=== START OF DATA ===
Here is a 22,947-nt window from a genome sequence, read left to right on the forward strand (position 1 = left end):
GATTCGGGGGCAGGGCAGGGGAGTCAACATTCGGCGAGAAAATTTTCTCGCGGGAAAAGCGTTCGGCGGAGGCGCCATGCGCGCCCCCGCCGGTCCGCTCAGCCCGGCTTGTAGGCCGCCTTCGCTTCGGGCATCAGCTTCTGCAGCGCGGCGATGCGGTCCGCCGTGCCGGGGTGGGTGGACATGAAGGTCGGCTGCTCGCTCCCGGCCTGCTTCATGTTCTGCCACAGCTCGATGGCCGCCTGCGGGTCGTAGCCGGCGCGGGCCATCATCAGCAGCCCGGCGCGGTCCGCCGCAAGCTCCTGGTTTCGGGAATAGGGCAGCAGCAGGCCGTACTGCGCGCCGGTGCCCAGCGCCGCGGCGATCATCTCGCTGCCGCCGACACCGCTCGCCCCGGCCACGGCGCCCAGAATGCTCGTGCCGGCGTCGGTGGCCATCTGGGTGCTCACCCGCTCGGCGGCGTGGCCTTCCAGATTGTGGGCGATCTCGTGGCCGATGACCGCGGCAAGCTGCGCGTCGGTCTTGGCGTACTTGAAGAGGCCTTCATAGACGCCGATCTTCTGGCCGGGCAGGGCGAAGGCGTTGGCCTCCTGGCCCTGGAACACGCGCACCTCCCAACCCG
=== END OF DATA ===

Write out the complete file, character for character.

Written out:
Here is a 22,947-nt window from a genome sequence, read left to right on the forward strand (position 1 = left end):
GATTCGGGGGCAGGGCAGGGGAGTCAACATTCGGCGAGAAAATTTTCTCGCGGGAAAAGCGTTCGGCGGAGGCGCCATGCGCGCCCCCGCCGGTCCGCTCAGCCCGGCTTGTAGGCCGCCTTCGCTTCGGGCATCAGCTTCTGCAGCGCGGCGATGCGGTCCGCCGTGCCGGGGTGGGTGGACATGAAGGTCGGCTGCTCGCTCCCGGCCTGCTTCATGTTCTGCCACAGCTCGATGGCCGCCTGCGGGTCGTAGCCGGCGCGGGCCATCATCAGCAGCCCGGCGCGGTCCGCCGCAAGCTCCTGGTTTCGGGAATAGGGCAGCAGCAGGCCGTACTGCGCGCCGGTGCCCAGCGCCGCGGCGATCATCTCGCTGCCGCCGACACCGCTCGCCCCGGCCACGGCGCCCAGAATGCTCGTGCCGGCGTCGGTGGCCATCTGGGTGCTCACCCGCTCGGCGGCGTGGCCTTCCAGATTGTGGGCGATCTCGTGGCCGATGACCGCGGCAAGCTGCGCGTCGGTCTTGGCGTACTTGAAGAGGCCTTCATAGACGCCGATCTTCTGGCCGGGCAGGGCGAAGGCGTTGGCCTCCTGGCCCTGGAACACGCGCACCTCCCAACCCG